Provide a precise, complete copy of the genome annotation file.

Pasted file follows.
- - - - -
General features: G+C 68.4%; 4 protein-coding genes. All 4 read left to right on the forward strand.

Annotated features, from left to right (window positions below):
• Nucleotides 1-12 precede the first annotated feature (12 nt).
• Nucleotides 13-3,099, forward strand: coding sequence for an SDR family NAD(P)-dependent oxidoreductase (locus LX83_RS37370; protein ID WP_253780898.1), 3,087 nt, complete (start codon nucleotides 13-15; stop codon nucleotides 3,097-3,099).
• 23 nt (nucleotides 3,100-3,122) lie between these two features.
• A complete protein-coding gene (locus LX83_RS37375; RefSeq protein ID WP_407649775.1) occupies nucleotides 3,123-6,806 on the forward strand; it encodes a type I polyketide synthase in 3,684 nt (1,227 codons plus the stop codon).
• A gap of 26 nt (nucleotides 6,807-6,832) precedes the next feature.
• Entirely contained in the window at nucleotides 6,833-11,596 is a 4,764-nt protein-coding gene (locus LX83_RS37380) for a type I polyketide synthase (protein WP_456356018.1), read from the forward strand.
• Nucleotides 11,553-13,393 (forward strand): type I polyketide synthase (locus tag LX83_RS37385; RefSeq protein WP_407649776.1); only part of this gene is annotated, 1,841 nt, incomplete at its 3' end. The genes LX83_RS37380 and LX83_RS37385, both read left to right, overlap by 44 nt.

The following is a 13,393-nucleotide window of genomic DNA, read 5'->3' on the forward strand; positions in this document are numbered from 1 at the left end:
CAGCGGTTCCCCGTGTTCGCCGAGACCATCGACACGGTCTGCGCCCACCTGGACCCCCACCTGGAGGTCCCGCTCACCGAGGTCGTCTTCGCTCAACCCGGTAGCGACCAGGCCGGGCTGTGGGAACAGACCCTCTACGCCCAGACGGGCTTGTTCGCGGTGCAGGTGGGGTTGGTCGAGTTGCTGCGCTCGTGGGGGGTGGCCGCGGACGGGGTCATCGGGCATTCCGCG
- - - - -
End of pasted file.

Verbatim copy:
General features: G+C 68.4%; 4 protein-coding genes. All 4 read left to right on the forward strand.

Annotated features, from left to right (window positions below):
• Nucleotides 1-12 precede the first annotated feature (12 nt).
• Nucleotides 13-3,099, forward strand: coding sequence for an SDR family NAD(P)-dependent oxidoreductase (locus LX83_RS37370; protein ID WP_253780898.1), 3,087 nt, complete (start codon nucleotides 13-15; stop codon nucleotides 3,097-3,099).
• 23 nt (nucleotides 3,100-3,122) lie between these two features.
• A complete protein-coding gene (locus LX83_RS37375; RefSeq protein ID WP_407649775.1) occupies nucleotides 3,123-6,806 on the forward strand; it encodes a type I polyketide synthase in 3,684 nt (1,227 codons plus the stop codon).
• A gap of 26 nt (nucleotides 6,807-6,832) precedes the next feature.
• Entirely contained in the window at nucleotides 6,833-11,596 is a 4,764-nt protein-coding gene (locus LX83_RS37380) for a type I polyketide synthase (protein WP_456356018.1), read from the forward strand.
• Nucleotides 11,553-13,393 (forward strand): type I polyketide synthase (locus tag LX83_RS37385; RefSeq protein WP_407649776.1); only part of this gene is annotated, 1,841 nt, incomplete at its 3' end. The genes LX83_RS37380 and LX83_RS37385, both read left to right, overlap by 44 nt.

The following is a 13,393-nucleotide window of genomic DNA, read 5'->3' on the forward strand; positions in this document are numbered from 1 at the left end:
CAGCGGTTCCCCGTGTTCGCCGAGACCATCGACACGGTCTGCGCCCACCTGGACCCCCACCTGGAGGTCCCGCTCACCGAGGTCGTCTTCGCTCAACCCGGTAGCGACCAGGCCGGGCTGTGGGAACAGACCCTCTACGCCCAGACGGGCTTGTTCGCGGTGCAGGTGGGGTTGGTCGAGTTGCTGCGCTCGTGGGGGGTGGCCGCGGACGGGGTCATCGGGCATTCCGCG